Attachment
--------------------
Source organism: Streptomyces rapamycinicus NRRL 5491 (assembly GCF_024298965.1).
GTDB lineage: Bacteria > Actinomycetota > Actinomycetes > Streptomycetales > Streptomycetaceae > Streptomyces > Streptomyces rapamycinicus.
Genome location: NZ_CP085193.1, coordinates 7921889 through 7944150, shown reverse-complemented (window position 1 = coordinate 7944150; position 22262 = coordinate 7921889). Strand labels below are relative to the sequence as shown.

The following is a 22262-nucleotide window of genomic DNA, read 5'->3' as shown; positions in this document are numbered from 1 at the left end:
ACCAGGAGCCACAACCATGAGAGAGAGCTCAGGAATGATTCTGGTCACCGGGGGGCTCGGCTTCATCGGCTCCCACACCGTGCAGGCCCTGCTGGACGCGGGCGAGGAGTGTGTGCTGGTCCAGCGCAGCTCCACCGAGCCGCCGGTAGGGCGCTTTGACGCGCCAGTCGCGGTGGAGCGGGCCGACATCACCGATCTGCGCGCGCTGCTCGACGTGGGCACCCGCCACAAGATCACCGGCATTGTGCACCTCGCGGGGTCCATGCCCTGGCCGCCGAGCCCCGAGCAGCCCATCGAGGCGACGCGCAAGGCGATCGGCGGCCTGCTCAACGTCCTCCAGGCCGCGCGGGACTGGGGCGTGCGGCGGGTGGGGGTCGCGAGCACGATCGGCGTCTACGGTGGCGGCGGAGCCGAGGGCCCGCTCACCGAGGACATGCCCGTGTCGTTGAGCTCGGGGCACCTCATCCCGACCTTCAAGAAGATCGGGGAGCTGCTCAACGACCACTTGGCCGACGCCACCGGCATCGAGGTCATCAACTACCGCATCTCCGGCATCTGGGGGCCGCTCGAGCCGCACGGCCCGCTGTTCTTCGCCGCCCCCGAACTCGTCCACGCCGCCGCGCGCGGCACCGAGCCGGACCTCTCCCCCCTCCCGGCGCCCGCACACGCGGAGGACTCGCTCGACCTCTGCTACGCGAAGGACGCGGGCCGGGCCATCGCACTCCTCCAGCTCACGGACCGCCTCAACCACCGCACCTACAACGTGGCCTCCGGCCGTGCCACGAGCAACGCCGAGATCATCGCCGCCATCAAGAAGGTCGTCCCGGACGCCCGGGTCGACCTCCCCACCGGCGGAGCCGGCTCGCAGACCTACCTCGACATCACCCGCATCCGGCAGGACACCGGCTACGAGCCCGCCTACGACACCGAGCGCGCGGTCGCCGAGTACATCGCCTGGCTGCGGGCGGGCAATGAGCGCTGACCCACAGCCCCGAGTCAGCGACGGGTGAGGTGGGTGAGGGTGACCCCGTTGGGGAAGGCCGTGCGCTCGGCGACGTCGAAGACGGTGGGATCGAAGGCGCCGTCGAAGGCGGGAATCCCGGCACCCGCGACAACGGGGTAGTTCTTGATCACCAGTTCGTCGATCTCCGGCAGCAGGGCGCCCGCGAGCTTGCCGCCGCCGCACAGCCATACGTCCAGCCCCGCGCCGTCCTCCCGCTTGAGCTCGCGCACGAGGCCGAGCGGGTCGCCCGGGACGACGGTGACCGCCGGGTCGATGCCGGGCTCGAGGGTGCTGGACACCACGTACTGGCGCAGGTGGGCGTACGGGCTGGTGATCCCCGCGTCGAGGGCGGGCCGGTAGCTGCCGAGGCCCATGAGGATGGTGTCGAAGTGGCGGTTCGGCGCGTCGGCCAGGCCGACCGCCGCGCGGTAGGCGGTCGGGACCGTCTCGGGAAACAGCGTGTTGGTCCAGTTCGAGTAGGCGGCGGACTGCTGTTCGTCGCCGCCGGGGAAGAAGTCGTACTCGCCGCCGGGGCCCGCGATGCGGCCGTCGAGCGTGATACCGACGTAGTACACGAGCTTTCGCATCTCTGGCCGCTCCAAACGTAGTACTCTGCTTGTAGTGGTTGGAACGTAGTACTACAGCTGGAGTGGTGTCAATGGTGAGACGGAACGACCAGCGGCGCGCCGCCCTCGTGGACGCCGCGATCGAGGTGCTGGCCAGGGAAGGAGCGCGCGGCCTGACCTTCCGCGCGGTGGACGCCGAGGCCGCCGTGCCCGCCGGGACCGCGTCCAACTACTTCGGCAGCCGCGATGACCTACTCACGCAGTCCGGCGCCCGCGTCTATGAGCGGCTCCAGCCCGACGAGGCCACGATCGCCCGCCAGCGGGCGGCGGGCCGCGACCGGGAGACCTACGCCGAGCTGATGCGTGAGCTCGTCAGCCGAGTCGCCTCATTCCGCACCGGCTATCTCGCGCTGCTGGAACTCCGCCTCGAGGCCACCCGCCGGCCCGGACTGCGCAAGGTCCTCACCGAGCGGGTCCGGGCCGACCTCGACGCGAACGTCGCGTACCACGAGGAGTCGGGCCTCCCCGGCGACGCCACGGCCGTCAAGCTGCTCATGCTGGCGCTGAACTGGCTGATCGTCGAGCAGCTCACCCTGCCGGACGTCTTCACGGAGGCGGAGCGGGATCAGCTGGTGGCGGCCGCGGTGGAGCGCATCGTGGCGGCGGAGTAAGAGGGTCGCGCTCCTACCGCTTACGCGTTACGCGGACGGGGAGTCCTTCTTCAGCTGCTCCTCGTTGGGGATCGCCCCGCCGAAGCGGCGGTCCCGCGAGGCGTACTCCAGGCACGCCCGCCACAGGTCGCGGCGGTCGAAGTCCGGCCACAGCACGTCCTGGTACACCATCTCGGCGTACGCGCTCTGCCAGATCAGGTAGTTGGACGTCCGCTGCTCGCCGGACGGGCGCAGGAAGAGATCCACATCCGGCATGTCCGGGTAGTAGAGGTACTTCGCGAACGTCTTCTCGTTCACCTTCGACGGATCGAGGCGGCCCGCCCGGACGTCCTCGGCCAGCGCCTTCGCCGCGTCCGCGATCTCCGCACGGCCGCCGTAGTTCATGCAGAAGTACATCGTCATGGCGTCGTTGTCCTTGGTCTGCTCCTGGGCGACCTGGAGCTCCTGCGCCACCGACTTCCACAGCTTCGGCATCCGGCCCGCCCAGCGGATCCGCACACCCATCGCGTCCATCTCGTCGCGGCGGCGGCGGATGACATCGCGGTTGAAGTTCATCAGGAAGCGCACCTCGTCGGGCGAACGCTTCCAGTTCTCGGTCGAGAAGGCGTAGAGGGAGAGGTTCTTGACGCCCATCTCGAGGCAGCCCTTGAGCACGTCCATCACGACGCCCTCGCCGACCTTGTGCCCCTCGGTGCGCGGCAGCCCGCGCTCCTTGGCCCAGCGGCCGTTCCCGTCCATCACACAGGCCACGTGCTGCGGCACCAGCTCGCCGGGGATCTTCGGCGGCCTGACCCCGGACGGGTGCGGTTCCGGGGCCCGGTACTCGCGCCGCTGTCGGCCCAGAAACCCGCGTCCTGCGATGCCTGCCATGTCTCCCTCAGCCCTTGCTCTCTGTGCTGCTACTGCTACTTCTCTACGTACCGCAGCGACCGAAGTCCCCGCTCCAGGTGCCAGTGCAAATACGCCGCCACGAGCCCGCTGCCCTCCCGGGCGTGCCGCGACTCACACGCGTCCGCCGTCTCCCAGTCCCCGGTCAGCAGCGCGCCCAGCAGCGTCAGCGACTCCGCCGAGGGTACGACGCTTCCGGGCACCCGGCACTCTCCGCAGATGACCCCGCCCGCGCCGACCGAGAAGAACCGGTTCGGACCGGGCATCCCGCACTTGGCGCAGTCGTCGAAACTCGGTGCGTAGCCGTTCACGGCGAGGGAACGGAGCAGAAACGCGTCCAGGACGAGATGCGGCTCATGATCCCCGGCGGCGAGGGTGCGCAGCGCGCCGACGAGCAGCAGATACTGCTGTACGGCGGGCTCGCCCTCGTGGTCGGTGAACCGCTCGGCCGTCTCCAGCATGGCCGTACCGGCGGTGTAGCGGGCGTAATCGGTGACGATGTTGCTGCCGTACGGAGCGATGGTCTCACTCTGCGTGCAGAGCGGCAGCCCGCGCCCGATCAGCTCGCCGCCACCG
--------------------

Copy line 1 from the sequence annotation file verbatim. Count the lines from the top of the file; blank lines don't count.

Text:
Source organism: Streptomyces rapamycinicus NRRL 5491 (assembly GCF_024298965.1).